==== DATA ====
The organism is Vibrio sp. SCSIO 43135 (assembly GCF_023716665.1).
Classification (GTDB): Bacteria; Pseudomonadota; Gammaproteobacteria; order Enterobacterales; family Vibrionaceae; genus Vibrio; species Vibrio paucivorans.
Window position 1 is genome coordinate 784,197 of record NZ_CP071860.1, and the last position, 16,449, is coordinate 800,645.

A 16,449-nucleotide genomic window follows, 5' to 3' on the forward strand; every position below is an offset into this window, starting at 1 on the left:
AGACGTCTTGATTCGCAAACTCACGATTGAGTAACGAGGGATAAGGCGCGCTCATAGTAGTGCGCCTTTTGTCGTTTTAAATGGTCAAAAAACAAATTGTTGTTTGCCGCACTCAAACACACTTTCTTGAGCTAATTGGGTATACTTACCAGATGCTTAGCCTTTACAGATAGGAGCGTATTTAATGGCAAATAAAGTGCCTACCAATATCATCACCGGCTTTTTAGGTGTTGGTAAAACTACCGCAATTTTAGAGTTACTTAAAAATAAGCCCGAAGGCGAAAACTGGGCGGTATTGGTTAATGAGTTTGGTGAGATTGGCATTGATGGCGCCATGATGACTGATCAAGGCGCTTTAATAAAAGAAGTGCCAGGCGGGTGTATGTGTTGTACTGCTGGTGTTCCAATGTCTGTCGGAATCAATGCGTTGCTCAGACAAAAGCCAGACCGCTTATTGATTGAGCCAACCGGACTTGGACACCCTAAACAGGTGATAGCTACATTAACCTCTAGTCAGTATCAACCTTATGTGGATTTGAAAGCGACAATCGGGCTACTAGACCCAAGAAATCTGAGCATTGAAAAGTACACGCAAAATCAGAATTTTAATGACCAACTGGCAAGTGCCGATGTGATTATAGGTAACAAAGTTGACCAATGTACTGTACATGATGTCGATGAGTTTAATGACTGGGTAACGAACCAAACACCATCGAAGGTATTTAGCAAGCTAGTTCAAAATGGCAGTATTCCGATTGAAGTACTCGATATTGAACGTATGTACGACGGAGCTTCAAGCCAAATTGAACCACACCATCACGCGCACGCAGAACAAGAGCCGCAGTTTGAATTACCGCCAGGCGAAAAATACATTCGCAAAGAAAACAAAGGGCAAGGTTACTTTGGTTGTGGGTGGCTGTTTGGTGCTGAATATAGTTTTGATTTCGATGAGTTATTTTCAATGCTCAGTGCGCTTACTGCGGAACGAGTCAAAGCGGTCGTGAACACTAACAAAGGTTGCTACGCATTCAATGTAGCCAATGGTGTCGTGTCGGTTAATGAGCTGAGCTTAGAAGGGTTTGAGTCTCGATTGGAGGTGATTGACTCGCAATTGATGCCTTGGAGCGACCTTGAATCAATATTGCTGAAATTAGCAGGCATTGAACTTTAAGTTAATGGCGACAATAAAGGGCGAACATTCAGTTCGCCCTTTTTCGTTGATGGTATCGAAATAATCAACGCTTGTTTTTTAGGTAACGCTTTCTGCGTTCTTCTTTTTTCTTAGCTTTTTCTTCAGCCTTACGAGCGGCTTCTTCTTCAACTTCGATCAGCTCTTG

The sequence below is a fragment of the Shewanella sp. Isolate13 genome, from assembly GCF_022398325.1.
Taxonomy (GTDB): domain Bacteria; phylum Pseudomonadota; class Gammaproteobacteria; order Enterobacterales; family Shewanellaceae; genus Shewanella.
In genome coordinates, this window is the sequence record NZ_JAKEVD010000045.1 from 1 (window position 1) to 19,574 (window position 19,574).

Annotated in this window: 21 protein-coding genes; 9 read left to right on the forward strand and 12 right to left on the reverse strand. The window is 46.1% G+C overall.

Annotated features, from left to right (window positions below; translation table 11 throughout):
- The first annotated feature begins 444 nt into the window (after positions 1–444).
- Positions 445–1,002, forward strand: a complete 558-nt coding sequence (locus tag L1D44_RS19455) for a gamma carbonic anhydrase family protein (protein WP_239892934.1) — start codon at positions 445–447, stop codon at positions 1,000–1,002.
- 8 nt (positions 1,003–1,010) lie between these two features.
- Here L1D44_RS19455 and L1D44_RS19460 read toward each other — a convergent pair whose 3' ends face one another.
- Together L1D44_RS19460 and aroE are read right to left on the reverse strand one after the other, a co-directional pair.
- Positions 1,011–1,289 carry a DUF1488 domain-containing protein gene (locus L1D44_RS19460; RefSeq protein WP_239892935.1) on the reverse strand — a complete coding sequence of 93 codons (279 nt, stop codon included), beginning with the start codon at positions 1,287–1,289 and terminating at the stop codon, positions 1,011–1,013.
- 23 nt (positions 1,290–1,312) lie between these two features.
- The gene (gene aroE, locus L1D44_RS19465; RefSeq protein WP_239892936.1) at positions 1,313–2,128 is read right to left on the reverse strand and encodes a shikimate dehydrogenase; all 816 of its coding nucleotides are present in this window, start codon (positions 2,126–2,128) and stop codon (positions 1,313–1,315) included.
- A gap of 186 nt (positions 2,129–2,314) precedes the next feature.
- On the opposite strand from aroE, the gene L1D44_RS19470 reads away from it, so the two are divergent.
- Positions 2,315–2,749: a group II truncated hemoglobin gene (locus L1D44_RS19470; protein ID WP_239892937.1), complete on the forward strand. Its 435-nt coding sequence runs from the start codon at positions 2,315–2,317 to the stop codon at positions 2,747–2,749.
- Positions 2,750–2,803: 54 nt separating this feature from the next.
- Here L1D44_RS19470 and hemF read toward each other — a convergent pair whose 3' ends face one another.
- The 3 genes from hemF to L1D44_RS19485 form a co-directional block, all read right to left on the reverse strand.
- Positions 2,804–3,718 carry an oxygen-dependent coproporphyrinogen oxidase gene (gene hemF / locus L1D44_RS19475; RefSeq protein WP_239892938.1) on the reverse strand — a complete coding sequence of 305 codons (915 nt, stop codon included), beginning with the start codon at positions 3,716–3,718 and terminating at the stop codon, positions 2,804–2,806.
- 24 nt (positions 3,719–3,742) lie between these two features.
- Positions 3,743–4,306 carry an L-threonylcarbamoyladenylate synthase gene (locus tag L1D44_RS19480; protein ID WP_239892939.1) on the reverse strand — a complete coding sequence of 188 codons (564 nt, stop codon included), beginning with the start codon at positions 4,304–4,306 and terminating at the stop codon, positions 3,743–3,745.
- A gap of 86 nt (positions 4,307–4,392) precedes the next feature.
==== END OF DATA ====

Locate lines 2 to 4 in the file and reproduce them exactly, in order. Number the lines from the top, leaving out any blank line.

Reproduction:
Classification (GTDB): Bacteria; Pseudomonadota; Gammaproteobacteria; order Enterobacterales; family Vibrionaceae; genus Vibrio; species Vibrio paucivorans.
Window position 1 is genome coordinate 784,197 of record NZ_CP071860.1, and the last position, 16,449, is coordinate 800,645.

A 16,449-nucleotide genomic window follows, 5' to 3' on the forward strand; every position below is an offset into this window, starting at 1 on the left: